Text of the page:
Opinion: Hybrid school is worthwhile but amendable

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Graphic by Alex Fung

Overall, every student whom I’ve spoken to about hybrid school has said they prefer it to remote learning and appreciate being able to meet their teachers and classmates face to face. Personally, being in-person causes me to feel much more awake, and alert. It also provides a newfound familiarity with teachers, as your relationships become more meaningful, and you begin to understand one another.

While students and faculty are beginning to adapt to an alternative concept of school, hybrid learning presents new challenges for everyone involved. Despite the fact that the majority of people in the high school are doing their best to follow coronavirus regulations, with case numbers across the country and in school on the rise, whether or not attending school is worth the risk has begun to cross the minds of many families. Since this experience is new for everyone, there are still improvements that could be made across a few areas to benefit the high school community. As freshmen like myself are now a month into the hybrid schedule, the overall importance of safety and success of the school have become more apparent.

Though we are certainly all tired of hearing the words “social distancing,” the impact of it remains just as important as it was when the idea was first introduced. Upon entering the OLS building, which is allowed after 7:30 a.m., students crowd themselves around the doorway to access an “up staircase” to reach the first floor of the school. The six feet of distance recommended by the Center for Disease Control is not maintained during this process, and no adult supervision is provided. However, in the hallway, there is a positive change. The spacious setup enables students to pass one another with substantial distance, though typically not six feet. Once in the classrooms, all desks stand six feet apart from one another and are forward-facing, preventing any further violations.

Perhaps the most critical time to practice appropriate safety measures would be during times of eating and drinking. No eating is allowed during class, but taking your mask off to drink water is permitted, though hand sanitation is “required” before and after touching your mask. This mask ritual is not practiced by teachers and students alike. Perhaps if students were required to bring hand sanitizer to class, they would find it less of an effort to use it during the proper times. At Old Lincoln School, during lunch, students have the option of eating in the indoor cafeteria, both of the outdoor spaces to the sides of the building, or occasionally in the auditorium. If there were a time when rules should be practiced and enforced most strictly, it would be while eating. Unfortunately, this is not the case. Students sit at tables or on the ground, where the majority behave as though the world is not experiencing a pandemic. Though teachers routinely give casual suggestions for students to sit farther apart, no real action is taken.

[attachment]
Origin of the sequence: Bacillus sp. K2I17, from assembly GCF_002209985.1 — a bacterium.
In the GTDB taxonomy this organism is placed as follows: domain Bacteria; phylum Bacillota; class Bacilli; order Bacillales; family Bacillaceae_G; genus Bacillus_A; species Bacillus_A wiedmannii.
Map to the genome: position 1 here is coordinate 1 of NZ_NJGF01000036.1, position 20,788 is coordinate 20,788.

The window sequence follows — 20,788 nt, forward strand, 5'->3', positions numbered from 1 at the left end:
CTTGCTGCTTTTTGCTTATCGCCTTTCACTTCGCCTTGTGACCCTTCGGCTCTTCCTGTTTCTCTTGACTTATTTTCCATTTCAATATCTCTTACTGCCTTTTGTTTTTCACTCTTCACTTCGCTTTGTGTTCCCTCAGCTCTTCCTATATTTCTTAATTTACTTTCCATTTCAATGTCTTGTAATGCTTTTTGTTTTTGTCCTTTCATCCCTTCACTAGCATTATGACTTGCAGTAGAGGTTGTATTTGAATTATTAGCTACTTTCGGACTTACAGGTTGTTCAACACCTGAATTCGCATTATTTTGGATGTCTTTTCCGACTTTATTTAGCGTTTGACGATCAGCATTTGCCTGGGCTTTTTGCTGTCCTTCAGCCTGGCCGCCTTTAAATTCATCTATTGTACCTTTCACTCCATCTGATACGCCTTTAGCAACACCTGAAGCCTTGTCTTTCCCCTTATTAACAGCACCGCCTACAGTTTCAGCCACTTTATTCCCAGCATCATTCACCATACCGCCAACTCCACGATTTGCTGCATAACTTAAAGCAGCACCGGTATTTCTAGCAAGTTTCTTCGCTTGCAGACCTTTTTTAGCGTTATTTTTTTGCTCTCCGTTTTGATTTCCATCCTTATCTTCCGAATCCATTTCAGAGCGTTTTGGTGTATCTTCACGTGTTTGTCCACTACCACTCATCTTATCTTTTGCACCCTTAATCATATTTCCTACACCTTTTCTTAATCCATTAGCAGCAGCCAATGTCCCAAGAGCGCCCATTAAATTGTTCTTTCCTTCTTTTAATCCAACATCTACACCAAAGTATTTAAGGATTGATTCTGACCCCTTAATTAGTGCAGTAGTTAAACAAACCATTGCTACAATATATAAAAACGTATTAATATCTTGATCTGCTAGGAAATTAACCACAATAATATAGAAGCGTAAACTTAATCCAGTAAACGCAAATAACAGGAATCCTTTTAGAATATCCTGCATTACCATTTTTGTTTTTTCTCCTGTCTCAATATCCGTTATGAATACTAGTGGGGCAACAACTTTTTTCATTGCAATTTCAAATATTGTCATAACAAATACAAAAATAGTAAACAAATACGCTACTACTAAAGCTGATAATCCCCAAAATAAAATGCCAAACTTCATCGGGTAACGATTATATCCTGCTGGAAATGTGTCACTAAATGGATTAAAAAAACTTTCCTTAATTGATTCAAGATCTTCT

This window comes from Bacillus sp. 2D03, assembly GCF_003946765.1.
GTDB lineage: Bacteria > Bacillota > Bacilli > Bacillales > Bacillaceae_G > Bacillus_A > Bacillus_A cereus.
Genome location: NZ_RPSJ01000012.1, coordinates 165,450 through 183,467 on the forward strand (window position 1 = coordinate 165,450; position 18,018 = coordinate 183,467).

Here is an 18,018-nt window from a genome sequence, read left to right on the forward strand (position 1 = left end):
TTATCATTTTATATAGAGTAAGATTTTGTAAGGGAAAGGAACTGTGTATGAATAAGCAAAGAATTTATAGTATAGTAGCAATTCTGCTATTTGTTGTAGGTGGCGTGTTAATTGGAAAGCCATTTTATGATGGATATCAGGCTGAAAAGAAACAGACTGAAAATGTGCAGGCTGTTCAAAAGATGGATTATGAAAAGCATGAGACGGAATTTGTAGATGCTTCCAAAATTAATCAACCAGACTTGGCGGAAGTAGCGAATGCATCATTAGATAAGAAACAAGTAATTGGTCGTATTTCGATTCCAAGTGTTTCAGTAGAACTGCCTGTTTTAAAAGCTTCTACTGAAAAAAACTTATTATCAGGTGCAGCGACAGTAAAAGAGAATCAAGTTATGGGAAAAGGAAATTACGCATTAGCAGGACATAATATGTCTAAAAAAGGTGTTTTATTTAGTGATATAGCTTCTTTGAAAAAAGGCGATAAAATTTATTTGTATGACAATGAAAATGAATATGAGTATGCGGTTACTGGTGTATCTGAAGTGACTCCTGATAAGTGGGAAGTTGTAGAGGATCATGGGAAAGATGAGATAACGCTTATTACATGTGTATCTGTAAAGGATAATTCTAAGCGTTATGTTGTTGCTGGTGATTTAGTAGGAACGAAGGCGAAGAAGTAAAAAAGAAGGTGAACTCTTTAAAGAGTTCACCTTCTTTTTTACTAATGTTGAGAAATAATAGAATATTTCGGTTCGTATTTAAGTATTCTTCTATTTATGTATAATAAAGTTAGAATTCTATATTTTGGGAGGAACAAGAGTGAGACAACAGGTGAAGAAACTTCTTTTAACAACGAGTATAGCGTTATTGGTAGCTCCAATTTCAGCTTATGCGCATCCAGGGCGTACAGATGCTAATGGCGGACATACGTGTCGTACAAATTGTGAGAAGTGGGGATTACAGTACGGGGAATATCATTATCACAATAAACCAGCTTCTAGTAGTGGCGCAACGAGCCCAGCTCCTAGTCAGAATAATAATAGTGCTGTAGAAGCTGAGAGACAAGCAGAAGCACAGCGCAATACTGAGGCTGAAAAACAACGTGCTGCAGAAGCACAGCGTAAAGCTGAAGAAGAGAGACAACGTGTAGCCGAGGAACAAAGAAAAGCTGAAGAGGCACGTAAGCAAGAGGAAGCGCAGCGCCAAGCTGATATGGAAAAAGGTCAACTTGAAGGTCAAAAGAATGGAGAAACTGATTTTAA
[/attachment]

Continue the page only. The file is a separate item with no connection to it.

Though local precautions are being taken, coronavirus case numbers have spiked globally in recent weeks. On December 4, there were an astonishing 229,077 new COVID-19 cases across the country as reported by the New York Times, breaking the previous record. In this same time frame, students at OLS were reported to be positive for COVID-19, causing the notification of students who attended school on the same day as these individuals. Nonetheless, according to the town website, less than 1 percent of Brookline cases have been among individuals under 20 years of age. It is the opinion of many that as long as the local COVID-19 infection numbers are stable, and students are following the CDC guidelines of wearing a mask and staying socially distanced, then keeping children in school should continue to be a priority for the town.

Despite these many challenges that the school as a whole still faces, I can confidently say that I believe the town, teachers, deans, students and everyone involved in the process of reopening our schools are taking the situation very seriously and doing their best to make our time in-person safe, and enjoyable. These times are unprecedented, and we all are still learning what it means to interact with others while protecting ourselves and those around us from the dangers of coronavirus. It will take time to adjust to practicing the new standards, but I do believe that we will improve and train ourselves to act appropriately.

With news of a 90 percent functioning vaccine, many questions are arising as to when this will be distributed, to whom and at what cost. Though we seem to be getting closer to the finish line in terms of our time in quarantine, we must remember to continue to keep the community safe by following the CDC guidelines until the government issues a statement saying it is no longer necessary. Though there certainly are flaws in the hybrid plan, it is still a work in progress, and superior to complete remote learning. I do ask that you would do your part as a citizen of the school and town to keep one another safe and show respect by wearing a mask, sanitizing frequently and keeping a distance of six feet from others. As we have through many other hard times, we must remember to put one another first and keep in mind that this too shall come to pass.